Testing Library and Angular

June 28, 2022    Web Development Angular

Testing Library with Angular

Over the years , I’ve attempted to efficiently write TestBed component unit tests of the virtual DOM for Angular. It’s always been a challenge and I’ve recently came back on an Angular project. It’s still slow and difficult to get the tests to pass and quickly write them.

Wallaby Js helps run them faster than KarmaJs, I recommend checking it out. It’s been worth the licensing cost for me.

In the State of Js 2021 Testing Library had a 96% top rating among testing tools.

Github

Twitter @testinglib

https://testing-library.com/docs/

For Angular

“The Angular Testing Library is a very lightweight solution for testing Angular components. It provides light utility functions on top of DOM Testing Library in a way that encourages better testing practices.” ~ https://testing-library.com/docs/angular-testing-library/intro/

Guidelines

Their guiding principles leads us to better, longer lasting tests. “ The more your tests resemble the way your software is used, the more confidence they can give you.

Don’t test the implementation details, but how your user interacts through the interface.

Prefer one test over multiple tests. Similar to how the user would use the page.

A few more of my own:

  • If you are testing methods in the component for correctness, simply new up the component and call the method directly.

Adding Tests

I’ll be adding tests to my Cascading Material AutoCompletes in Angular code in Github .

There are many examples in their Github repo .

@tim_deschryver has 2 great articles that I’m following. Good testing practices and Getting the most value .

First install with npm npm install --save-dev @testing-library/angular

Add or overwrite the .spec.ts file from the ng generate component X cli command.

Use await render, add imports, set componentProperties

 const routerFake = fakeRouter();
await render(FeedbackComponent, {
    imports: [ReactiveFormsModule, MaterialModule],
    // set @Input and @Output
    componentProperties: {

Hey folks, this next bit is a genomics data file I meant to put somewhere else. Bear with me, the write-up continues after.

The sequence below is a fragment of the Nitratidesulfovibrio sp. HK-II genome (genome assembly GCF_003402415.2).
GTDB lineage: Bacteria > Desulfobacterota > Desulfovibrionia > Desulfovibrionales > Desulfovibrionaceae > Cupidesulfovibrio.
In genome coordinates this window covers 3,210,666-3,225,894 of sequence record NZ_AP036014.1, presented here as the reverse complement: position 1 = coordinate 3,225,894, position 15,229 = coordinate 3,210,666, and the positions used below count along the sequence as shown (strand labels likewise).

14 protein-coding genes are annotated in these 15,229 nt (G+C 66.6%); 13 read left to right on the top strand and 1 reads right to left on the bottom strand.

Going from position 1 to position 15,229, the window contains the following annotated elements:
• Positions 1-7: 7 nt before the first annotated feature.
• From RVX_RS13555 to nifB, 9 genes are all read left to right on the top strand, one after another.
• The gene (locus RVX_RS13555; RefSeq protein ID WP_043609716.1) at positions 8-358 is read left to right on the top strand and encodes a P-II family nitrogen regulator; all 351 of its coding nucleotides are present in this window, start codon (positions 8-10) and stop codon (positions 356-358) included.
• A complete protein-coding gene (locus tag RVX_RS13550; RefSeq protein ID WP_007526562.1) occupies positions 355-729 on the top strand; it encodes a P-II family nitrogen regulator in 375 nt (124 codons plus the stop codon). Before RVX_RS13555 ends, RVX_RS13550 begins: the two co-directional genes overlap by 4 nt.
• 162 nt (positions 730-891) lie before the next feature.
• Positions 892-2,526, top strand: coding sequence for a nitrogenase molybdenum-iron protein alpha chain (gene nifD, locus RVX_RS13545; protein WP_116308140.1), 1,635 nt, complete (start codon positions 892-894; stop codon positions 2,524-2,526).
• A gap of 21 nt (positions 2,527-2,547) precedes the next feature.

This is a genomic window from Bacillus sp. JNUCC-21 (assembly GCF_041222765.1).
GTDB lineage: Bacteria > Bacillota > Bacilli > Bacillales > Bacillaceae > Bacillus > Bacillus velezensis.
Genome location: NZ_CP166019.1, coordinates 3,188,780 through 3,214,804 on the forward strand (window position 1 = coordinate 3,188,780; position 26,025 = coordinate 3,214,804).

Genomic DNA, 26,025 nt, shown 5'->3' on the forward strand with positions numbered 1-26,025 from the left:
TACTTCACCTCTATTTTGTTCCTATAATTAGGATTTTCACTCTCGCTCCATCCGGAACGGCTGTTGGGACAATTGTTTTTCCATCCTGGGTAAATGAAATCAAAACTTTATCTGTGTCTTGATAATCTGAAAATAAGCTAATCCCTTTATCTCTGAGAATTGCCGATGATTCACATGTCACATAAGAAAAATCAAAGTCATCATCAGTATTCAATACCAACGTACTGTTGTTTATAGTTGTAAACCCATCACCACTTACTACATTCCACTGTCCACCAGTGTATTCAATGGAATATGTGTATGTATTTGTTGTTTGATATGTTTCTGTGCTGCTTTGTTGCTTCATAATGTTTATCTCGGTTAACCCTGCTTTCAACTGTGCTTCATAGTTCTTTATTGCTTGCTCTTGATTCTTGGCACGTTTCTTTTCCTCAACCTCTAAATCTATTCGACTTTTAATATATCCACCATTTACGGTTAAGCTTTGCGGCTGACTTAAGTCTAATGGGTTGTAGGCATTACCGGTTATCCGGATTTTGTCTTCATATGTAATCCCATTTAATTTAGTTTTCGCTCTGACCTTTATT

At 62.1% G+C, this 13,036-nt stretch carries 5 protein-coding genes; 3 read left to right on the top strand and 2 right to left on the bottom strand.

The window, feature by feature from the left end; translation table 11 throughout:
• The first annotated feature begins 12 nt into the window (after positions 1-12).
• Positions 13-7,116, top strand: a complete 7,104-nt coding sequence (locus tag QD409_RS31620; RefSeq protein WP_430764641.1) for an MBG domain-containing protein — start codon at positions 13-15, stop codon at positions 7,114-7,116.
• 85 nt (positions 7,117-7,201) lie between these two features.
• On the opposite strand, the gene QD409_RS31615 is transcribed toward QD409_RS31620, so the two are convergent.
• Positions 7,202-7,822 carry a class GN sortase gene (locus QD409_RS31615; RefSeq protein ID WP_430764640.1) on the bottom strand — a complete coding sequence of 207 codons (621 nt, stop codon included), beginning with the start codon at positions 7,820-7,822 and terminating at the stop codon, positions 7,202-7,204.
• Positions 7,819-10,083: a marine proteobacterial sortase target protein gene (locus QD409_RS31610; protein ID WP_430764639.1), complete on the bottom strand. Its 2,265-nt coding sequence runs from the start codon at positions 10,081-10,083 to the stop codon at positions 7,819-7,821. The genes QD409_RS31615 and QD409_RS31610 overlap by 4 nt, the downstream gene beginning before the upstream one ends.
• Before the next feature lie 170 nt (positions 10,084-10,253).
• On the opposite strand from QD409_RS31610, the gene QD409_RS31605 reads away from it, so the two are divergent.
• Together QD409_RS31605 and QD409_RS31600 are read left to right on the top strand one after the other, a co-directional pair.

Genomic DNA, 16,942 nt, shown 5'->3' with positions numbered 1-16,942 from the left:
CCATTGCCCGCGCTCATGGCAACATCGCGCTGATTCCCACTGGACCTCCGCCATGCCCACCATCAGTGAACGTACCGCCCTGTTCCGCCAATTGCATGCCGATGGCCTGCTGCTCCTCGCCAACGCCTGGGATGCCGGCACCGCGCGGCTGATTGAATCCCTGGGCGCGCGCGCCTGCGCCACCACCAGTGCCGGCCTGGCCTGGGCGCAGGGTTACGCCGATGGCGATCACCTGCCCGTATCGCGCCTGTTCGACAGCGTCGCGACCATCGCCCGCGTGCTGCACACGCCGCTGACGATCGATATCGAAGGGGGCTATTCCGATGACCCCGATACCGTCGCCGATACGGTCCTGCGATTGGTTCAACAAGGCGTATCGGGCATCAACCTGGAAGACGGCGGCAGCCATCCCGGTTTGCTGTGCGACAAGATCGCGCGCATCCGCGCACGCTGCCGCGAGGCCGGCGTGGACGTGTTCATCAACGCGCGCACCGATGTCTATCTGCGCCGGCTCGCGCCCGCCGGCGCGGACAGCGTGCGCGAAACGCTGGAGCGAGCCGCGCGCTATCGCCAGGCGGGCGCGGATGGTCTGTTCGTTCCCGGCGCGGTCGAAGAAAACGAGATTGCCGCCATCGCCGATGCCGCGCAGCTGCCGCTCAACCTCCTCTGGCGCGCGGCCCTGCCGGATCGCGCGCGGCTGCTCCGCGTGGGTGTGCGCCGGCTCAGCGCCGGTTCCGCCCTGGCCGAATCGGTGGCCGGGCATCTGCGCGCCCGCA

},
    declarations: [],
    // similar to the TestBed.configureTestingModule
    // add providers to fake out services
    providers: [
      { provide: Router, useValue: routerFake }
    ]
  });

routerFake implementation

export const fakeRouter = (): Mocked & Spied<Router> => {
  const spy = jasmine.createSpyObj('Router', [
    'navigate',
    'events',
    'getCurrentNavigation'
  ]) as Spied<Router>;
  (spy.events as any).pipe = () => {
    return { subscribe: () => {} };
  };
  return spy;
};

Both Testing Library and the

Querying

Use screen. methods for querying the DOM . Add await screen.... for async. There is no need for waitForAsync() of fixture.detectChanges()!

Events

Use fireEvent....() to fire an event.

userEvent.type(), userEvent.SelectOptions(...), userEvent.click(submit), etc are handy.Bring it in with npm install --save-dev @testing-library/user-event @testing-library/dom

an event will run a change detection cycle by calling detectChanges() after the event is fired.

I had some problems with the selectOptions and found some help in an issue .

I needed to use await before events, even though the examples didn’t have it….

Matchers

It took some fighting to get jasmine-dom to work with WallabyJs. Checkout my code in the repo.

npm install --save-dev @testing-library/jasmine-dom (there’s one for jest as well) brings in toHaveValue() and more . Make sure to add “@testing-library/jasmine-dom” to the tsconfig.spec.json > compilerOptions > types. you might need beforeAll(() => { jasmine.getEnv().addMatchers(JasmineDOM) // I needed (jasmine.getEnv() as any).addMatchers(JasmineDOM);; }); as well

Running the tests

Get WallabyJs or ng test to start your Karma/Jest runner.

Recap

I like the approach of Testing Library. It does work well with Angular. I did get stuck on my shirt size mat-select for longer than I’d like to admit. I don’t know why I needed await before each event, but after adding those it worked and runs quickly.

There are a lot of helpful examples and articles from Tim Deschryver and in the docs.

My preferred Angular testing is now:

  1. Directly call functions on the component for unit tests.
  2. Use Testing Library to interact with the DOM as the user would (avoid the Angular testing approach unless there’s something that can’t be covered with Testing Library. I can’t think of any reasons right now).
  3. Use Cypress for a few end to end happy tests that use data from a real API/database to give more confidence if needed.

I’m going to keep using Testing Library and try to add more information to this article as it comes up.



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